Editor’s Note: This article has been marked “Not Safe For Work” due to elements which contain nudity and sexual situations.
In the title sequence for Sebastian Gutierrez’s Elektra Luxx, a psychadelic mélange of bullets, guns, and art deco ornaments materialize around the nude silhouette of the title character. As Elektra teases the audience with her own bawdy burlesque, she reprises her various adult film roles wearing next to nothing.
Creative Director MOISES ARANCIBIA at Smog outlines how he and his Chilean supergroup used a bucket of paint and 3D software to make sure that Elektra lived up to her titillating reputation.
How did you first get involved with the project?
MA: After seeing our credit sequence for El Don, Sebastian Gutierrez contacted us to create a graphic world for the opening titles for his new movie. Besides the titles, we also designed both the "Gato Negro" and "Elektra Luxx" logotypes.
What were some of your initial ideas and concepts?
Through meetings via email, phone calls, and Skype, Sebastian explained the film's plot, characters, and what he had in mind for it all. Then we sent a few emails where we attached images that showed the direction we were thinking of in terms of the look: the style of Dita Von Teese, the beautiful and delicate feminine silhouette illustrations by Milo Manara, and especially the photography of Sam Haskins. In addition, we wanted to incorporate some art nouveau and psychedelia graphic elements.
We designed a mixture of storyboards and styleboards using a look similar to what we wanted to achieve to show Sebastian our vision for the full title sequence. We described it as “sexy... a bit kitschy, and a bit absurd.” Although there were a couple of scenes we had to remove by force majeure, the script was approved by the director almost immediately. Our goal was to ensure that each frame of the sequence was interesting and behaved almost like a poster.
Tell us a little about the sequence and your process.
Elektra Luxx is the second film in a trilogy by director Sebastian Gutierrez. The film tells the story of a porn actress who dreams of changing her life and leaving her past to fulfill her dreams, one of which is to make a Broadway musical. This was the foundation that led us to give Elektra (Carla Gugino) her own musical key title sequence which runs throughout her life, her films, and her future. The title sequence shows us some of the films she starred in and recalls the different roles she’s played like scout, superhero, western... and it includes her dream of becoming a mother and encountering the Virgin Mary.
We really wanted to accentuate the female figure, to be erotic without being pornographic, so we resorted to using the nude silhouette of Elektra with white elements emphasizing her anatomy. Unfortunately, we couldn’t use Carla. But we decided to paint our model black and then retouch her in post production to achieve a more natural silhouette.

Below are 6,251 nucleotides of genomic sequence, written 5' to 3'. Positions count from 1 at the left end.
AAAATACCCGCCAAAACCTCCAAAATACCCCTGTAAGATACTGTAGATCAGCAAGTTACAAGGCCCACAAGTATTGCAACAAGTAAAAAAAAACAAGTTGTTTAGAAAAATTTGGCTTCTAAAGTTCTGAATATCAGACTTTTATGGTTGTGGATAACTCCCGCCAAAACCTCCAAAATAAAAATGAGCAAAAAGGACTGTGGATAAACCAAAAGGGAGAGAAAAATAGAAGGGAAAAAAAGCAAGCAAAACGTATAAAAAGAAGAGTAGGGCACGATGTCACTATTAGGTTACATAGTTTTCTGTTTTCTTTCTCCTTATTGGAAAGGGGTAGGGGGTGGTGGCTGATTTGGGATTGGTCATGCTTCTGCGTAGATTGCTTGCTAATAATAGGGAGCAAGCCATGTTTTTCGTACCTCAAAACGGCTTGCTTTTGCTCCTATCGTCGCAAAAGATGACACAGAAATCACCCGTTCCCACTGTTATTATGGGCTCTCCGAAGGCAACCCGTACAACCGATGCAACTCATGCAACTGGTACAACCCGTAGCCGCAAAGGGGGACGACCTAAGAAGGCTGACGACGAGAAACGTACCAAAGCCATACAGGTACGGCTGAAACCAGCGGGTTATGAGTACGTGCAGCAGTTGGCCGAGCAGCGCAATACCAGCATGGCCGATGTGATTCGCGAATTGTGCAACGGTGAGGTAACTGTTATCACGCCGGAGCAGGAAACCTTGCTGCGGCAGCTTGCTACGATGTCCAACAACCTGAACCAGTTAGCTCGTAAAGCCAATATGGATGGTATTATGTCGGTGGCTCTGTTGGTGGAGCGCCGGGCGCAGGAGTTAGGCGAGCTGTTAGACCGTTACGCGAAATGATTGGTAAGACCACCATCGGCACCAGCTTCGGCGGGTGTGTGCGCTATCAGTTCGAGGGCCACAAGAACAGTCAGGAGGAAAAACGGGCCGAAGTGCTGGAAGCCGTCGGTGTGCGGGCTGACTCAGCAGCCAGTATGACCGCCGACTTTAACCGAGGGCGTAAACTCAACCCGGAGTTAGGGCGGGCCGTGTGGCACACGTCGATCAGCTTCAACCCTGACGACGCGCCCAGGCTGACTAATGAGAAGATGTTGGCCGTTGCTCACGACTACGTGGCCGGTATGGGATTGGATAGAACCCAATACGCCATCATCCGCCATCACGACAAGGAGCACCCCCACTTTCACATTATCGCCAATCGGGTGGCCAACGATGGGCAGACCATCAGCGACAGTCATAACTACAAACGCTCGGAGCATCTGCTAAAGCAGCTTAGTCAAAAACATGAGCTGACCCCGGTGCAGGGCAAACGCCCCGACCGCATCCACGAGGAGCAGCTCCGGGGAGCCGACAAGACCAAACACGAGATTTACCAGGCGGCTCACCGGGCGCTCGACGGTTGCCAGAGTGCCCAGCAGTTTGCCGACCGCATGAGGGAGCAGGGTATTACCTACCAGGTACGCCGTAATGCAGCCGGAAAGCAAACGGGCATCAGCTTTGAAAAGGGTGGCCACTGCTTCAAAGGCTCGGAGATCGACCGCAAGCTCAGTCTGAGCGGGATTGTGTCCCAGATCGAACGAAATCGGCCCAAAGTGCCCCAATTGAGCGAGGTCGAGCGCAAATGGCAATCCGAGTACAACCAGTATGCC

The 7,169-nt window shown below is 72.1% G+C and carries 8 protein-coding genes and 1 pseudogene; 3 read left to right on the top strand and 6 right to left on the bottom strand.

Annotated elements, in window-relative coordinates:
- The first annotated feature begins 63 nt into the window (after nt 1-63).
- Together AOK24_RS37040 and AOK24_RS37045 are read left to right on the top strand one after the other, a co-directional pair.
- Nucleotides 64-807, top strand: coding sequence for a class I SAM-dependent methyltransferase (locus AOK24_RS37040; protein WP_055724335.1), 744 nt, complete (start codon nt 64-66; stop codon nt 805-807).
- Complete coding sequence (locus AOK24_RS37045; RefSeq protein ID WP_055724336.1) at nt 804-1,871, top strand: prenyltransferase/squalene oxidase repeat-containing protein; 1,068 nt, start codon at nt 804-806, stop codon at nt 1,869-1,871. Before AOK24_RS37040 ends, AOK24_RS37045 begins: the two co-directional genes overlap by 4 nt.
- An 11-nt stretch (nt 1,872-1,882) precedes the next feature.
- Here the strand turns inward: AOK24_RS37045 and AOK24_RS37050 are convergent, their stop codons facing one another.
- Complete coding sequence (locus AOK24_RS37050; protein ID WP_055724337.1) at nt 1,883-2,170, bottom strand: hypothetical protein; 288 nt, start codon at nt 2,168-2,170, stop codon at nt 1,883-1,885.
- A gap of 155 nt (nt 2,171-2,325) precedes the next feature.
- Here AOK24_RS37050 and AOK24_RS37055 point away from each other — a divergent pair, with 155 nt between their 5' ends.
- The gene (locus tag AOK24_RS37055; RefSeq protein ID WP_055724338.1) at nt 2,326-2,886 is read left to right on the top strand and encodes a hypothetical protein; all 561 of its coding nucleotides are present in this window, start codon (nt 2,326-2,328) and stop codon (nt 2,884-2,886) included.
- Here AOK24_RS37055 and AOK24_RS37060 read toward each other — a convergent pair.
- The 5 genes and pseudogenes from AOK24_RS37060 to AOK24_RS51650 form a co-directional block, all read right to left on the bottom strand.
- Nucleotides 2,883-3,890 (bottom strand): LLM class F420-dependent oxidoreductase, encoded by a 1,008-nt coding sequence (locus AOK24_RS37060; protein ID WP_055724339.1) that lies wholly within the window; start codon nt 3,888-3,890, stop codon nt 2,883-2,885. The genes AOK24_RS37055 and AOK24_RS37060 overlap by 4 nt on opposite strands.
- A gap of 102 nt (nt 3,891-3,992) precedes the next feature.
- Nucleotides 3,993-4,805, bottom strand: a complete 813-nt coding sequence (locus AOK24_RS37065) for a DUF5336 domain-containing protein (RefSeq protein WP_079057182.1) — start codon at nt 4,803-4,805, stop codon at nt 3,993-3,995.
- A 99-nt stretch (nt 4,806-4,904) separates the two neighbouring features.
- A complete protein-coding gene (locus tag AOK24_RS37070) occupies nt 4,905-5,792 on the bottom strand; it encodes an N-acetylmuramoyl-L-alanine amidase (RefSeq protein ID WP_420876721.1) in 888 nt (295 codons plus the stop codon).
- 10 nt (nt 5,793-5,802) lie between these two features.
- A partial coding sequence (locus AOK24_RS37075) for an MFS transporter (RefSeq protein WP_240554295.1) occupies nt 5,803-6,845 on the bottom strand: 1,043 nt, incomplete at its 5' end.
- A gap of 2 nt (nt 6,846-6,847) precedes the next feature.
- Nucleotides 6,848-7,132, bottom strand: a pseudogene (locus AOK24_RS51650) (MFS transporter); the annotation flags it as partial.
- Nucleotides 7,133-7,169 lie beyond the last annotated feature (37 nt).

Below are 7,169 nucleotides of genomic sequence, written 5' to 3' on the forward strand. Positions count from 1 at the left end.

After we shot all of the model vignettes, we went into the process of cropping and retouching the silhouettes. This was the longest process in the project because in order to get the silhouettes as perfect as we had them in our mind, we had to digitally enhance some parts. For instance, all of the nipples and mouths were modeled in Cinema4D and then motion tracked to the original footage using After Effects. We also repainted the majority of the footage to exaggerate the contrast between different parts of the body – for example, the hair got a treatment completely different from the clothes. All of that was time consuming enough, but we ended up doing the whole process TWICE because we had a break-in at the studio and we lost two computers that had our completed scenes on them!
Parallel to that process, we developed the graphic design like the backgrounds, fonts, and ornaments, and the composition of it all. I’m a big fan of typography, so it was important that we use the right font in the right place. We chose Romeral – a font designed by Juan Pablo de Gregorio – for the logotype and most of the titles. We had other fonts that fit the themes for the superhero, western, and scout sequences. The scout theme used Alpaca, a font that I designed myself. We try to use fonts designed by our friends throughout all of our projects.
The entire process took a month and a half. Sebastian was very happy with our work, so he asked us to make some animated sequences for a short Elektra Luxx promo for the Internet.
View the credits for this sequence